This military hospital features a reputedly mile-long corridor with its many rooms branching off to the sides, built this way in a bid to reduce cross-infection. The hospital has cared for injured troops through every major war England has seen since it was built in 1879, including World Wars I and II. Its morgue may be one of the creepiest in the world, rife with an amazing amount of decay, an old telephone sitting on the stainless steel table.
Mortuarium Schoonselhof, Belgium
(images via: andre joosse)
These photos captured the Mortuarium Schoonselhof in Belgium before it was demolished in 2007. Used for autopsies, the facility had a 12-cadaver freezer and two tables. Its tools and chemicals were also left behind, including electric bone saws.
Leidner Funeral Home, St. Louis, Missouri
(images via: vanishing stl)
Funeral homes can be just as creepy as cold and clinical morgues – especially when they’re literally crumbling ruins. The blog Vanishing STL chronicles two separate funeral homes that began as high Victorian mansions on St. Louis Avenue’s ‘Millionaires Row’, one lovingly maintained and the other left to decay. According to the blog, brick thieves have been taking the place apart piece by piece for years, destroying a huge portion of the mansion.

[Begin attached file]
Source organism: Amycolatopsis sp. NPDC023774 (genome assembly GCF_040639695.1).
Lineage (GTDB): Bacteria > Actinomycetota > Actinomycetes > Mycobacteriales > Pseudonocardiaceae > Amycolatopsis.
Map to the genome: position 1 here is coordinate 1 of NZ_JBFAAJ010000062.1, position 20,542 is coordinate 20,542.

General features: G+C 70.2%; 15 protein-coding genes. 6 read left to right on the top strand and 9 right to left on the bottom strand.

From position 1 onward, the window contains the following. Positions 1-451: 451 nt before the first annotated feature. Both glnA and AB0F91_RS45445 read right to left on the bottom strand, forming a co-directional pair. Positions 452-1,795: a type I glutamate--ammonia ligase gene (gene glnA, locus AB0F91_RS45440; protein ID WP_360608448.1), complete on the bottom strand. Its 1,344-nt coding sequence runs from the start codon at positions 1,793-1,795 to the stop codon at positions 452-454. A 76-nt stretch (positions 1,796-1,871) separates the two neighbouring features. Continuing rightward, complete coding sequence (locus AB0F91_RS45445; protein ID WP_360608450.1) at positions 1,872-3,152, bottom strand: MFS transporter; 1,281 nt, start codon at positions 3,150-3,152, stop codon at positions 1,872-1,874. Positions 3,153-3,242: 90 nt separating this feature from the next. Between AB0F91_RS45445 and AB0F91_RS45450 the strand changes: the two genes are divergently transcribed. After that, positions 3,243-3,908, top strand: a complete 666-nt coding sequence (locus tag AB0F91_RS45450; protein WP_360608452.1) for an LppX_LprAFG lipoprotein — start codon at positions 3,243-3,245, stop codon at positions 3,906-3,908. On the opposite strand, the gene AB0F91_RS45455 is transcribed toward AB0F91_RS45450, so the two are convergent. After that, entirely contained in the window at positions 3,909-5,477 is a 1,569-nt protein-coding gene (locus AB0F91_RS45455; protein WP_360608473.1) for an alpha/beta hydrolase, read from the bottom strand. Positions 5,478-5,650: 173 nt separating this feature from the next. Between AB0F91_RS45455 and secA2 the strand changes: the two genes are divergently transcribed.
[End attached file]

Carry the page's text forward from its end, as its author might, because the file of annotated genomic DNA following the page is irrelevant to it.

St. Mary’s Hospital Morgue, England
(images via: silver*rose)
Formerly known as the Gateshead Borough Asylum, St. Mary’s Hospital was built in 1914 in Stannington, Northumberland. It was finally closed in 1995, and according to urban explorers, many of the buildings are still in good condition and could possibly be preserved, but some are falling victim to neglect. Says photographer Christina Rose Howker, “This was the last time I saw this room with all it’s inside walls on the inside. Last I saw, the three front walls had been demolished, leaving the white tiles on the back wall exposed to world and the light of day. There was no sign of the once pristine mortuary slab.”